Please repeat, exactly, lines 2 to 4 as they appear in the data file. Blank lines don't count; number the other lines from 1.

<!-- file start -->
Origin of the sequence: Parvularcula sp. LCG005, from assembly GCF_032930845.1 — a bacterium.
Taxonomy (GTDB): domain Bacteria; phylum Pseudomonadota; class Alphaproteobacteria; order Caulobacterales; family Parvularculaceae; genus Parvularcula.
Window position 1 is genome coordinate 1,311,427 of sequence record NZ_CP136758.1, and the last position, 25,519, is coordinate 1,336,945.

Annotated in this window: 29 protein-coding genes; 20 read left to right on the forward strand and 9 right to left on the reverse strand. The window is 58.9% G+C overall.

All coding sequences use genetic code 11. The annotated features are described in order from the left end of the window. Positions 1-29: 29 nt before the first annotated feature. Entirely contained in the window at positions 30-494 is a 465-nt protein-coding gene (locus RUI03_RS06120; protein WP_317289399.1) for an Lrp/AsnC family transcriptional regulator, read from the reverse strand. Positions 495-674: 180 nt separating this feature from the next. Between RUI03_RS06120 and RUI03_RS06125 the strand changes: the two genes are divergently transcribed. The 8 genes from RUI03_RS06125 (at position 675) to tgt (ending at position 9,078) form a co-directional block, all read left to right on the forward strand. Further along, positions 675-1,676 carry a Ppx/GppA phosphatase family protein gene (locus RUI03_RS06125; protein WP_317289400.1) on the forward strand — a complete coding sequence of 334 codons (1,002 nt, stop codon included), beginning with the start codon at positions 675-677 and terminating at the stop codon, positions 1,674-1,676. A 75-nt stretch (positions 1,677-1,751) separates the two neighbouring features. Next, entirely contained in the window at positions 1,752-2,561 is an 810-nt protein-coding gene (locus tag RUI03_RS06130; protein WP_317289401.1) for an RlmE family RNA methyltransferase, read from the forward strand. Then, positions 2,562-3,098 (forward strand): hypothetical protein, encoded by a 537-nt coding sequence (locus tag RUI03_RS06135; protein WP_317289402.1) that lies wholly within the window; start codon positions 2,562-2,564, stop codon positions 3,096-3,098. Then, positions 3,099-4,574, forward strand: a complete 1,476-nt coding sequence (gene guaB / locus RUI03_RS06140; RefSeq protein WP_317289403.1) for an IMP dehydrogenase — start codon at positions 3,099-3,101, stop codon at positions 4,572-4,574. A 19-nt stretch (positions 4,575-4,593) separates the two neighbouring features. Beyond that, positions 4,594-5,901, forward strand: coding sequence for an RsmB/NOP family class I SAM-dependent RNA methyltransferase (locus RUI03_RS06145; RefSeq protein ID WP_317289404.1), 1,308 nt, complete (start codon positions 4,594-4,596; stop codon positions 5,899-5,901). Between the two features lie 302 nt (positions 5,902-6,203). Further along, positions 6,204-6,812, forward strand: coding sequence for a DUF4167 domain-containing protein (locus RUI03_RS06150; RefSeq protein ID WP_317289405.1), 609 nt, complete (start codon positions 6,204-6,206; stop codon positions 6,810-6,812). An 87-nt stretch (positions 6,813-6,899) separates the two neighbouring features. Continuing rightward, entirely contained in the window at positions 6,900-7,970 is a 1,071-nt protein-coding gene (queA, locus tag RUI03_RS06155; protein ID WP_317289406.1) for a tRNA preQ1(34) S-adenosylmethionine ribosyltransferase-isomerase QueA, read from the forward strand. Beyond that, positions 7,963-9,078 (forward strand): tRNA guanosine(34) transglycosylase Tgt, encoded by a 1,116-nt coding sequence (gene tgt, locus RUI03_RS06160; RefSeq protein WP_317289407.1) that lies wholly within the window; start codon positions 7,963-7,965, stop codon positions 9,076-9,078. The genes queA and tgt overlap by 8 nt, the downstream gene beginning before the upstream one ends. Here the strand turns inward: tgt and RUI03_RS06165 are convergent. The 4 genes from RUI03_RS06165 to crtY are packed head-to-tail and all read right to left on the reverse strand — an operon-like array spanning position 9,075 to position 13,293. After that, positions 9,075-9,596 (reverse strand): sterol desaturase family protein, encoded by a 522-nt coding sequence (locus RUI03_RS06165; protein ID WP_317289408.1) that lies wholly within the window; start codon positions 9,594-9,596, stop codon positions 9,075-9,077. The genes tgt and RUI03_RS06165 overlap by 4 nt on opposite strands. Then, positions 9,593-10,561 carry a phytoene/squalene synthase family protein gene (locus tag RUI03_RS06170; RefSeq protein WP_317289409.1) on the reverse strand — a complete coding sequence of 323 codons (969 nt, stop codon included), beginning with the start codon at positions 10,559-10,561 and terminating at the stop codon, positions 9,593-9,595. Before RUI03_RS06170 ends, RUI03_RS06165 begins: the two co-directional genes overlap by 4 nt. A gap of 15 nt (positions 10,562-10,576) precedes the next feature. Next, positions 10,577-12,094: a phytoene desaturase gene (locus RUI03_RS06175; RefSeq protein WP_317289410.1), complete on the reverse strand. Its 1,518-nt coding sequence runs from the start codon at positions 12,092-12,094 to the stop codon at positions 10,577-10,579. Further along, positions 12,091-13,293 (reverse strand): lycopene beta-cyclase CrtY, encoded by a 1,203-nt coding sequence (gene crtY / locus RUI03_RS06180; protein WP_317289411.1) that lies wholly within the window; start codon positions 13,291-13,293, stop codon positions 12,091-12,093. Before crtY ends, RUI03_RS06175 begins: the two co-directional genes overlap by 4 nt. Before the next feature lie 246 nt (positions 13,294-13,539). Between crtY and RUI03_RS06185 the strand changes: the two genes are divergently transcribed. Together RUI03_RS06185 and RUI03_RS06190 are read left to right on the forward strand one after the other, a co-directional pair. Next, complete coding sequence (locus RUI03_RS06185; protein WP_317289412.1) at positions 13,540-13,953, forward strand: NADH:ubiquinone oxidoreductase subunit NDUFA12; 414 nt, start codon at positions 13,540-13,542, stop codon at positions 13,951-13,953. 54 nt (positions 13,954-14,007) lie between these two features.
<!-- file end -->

Taxonomy (GTDB): domain Bacteria; phylum Pseudomonadota; class Alphaproteobacteria; order Caulobacterales; family Parvularculaceae; genus Parvularcula.
Window position 1 is genome coordinate 1,311,427 of sequence record NZ_CP136758.1, and the last position, 25,519, is coordinate 1,336,945.

Annotated in this window: 29 protein-coding genes; 20 read left to right on the forward strand and 9 right to left on the reverse strand. The window is 58.9% G+C overall.